In 1944, it took 12 white men 10 minutes to convict 14-year-old George Stinney Jr. for beating two young white girls to death. On Wednesday, Circuit Court Judge Carmen Mullins vacated the decision, which sent Stinney to the electric chair on what civil rights advocates have said for years was a coerced confession.
In Alcolu, a small South Carolina town, NBC News reports Stinney confessed to beating two girls, ages 11 and 8, with a railroad spike. He weighed 95 pounds when he was arrested, and was so small he had to sit on a phone book in the electric chair when he was executed within three months of the murders.
Civil rights advocates have pushed for the case to be reopened for years, NBC News reported Wednesday. “He is often cited as the youngest person executed in the U.S. in the 20th century,” NBC News reports. According to The Grio, his trial lasted around 3 hours, with no witnesses called to his defense. “No physical evidence or trial transcript exists,” The Grio reports.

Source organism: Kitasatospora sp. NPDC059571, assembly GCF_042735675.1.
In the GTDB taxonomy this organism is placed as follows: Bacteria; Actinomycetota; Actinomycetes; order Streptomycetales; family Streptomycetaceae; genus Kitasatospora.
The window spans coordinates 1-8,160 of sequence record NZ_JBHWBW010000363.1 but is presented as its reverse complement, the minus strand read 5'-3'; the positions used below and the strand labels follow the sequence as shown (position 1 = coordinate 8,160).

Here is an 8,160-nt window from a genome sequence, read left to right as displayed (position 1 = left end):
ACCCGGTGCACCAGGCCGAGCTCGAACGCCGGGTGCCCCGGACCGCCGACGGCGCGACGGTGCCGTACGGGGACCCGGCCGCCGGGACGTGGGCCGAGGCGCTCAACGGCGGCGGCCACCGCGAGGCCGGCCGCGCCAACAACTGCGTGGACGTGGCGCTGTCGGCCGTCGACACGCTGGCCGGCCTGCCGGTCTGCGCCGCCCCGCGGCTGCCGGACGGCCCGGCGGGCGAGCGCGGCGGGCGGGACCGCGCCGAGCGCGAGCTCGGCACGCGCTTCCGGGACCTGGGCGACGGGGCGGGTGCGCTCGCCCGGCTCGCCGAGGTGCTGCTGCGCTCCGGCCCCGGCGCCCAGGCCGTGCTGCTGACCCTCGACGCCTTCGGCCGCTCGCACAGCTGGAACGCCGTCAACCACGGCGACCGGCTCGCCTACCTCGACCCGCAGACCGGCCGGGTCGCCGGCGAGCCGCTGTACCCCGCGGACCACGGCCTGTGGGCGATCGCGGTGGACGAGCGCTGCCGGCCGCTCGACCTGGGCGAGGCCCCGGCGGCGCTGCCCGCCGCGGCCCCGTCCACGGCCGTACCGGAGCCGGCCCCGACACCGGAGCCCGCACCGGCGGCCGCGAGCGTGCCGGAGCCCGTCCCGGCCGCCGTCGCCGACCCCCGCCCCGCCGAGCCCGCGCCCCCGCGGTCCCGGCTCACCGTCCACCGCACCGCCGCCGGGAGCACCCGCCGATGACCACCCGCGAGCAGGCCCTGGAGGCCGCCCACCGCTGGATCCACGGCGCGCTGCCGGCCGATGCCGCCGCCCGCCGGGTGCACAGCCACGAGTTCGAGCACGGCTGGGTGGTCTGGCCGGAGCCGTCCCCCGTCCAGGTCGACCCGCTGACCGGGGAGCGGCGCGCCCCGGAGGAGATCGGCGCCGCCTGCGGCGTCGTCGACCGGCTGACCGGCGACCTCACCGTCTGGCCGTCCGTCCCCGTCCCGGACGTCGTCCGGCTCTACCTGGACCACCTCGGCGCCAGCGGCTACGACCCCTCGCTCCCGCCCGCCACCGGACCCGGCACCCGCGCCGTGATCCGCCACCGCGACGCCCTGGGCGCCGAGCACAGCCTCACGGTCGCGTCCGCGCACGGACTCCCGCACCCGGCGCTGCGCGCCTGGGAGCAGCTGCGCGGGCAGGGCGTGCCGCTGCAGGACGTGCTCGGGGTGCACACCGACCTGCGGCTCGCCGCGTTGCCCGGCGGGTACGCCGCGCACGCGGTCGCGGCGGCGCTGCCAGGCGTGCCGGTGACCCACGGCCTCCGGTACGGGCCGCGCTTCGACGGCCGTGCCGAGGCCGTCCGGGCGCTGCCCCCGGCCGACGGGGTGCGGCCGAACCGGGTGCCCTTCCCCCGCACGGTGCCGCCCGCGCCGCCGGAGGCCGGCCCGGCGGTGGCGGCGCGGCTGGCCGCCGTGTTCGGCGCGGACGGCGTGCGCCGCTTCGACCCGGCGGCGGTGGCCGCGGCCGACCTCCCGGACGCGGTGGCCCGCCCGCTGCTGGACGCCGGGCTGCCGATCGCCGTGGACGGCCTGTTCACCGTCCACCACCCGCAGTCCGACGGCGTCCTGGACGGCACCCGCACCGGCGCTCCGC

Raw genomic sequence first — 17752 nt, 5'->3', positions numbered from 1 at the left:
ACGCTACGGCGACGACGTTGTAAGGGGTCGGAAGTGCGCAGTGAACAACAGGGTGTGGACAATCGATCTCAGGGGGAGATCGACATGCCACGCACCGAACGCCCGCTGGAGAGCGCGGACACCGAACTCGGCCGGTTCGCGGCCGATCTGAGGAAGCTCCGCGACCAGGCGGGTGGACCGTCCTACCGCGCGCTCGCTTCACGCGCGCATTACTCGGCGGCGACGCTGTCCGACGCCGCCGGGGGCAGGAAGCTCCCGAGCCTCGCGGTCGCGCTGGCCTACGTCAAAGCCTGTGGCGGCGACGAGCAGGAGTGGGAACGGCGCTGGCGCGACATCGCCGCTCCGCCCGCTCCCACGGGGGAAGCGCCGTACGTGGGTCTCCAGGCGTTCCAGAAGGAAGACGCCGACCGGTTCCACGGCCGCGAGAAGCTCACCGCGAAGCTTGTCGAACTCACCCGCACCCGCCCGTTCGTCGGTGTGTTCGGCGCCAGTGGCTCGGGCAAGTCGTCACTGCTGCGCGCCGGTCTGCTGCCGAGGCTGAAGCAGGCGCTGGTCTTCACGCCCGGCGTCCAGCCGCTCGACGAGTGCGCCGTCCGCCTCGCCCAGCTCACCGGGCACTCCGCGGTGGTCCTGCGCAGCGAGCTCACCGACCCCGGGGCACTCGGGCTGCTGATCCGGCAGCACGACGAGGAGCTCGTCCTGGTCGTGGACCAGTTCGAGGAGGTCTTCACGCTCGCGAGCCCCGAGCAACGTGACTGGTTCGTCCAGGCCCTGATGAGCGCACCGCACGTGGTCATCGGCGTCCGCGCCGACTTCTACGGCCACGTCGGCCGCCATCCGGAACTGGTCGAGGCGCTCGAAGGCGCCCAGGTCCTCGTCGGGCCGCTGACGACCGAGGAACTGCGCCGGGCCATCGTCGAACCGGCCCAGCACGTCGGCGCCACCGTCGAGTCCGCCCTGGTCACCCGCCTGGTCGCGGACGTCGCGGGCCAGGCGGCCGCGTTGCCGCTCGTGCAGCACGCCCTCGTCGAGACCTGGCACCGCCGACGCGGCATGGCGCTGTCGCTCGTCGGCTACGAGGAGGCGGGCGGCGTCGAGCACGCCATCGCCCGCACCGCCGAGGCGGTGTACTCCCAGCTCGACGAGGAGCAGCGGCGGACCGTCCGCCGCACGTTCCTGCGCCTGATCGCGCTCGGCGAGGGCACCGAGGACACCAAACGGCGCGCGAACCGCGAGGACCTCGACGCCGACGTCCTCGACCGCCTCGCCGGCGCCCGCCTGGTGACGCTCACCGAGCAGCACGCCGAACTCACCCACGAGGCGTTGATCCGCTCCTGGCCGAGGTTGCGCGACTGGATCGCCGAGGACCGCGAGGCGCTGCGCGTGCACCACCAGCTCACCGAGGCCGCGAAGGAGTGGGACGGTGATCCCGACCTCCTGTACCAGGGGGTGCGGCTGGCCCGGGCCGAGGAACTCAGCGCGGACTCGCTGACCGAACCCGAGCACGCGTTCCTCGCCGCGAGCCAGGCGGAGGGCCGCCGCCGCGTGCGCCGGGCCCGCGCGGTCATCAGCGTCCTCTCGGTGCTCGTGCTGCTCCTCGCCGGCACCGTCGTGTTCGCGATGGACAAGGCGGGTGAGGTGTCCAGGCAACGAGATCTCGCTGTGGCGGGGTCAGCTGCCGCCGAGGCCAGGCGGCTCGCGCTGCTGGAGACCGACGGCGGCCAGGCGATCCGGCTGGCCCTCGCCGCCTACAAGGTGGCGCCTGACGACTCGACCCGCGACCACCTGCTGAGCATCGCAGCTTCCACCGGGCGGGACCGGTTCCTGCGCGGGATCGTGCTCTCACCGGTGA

NBC News notes that “[i]n a 2009 affidavit, Stinney’s sister said she had been with him on the day of the murders and he could not have committed them.”
From The Grio:
Ray Brown, who’s producing a film called 83 Days based on Stinney’s execution timeline, said he was overwhelmed by Wednesday’s ruling.
“It’s never too late for justice,” Brown said. “There’s no statute of limitations on justice. One of the things I can say about South Carolina and I can give them credit for—is that they got it right this time. During a period of time in our nation where we seem to have such a great racial divide, you have a southern state that has decided to admit they made a mistake and correct it.”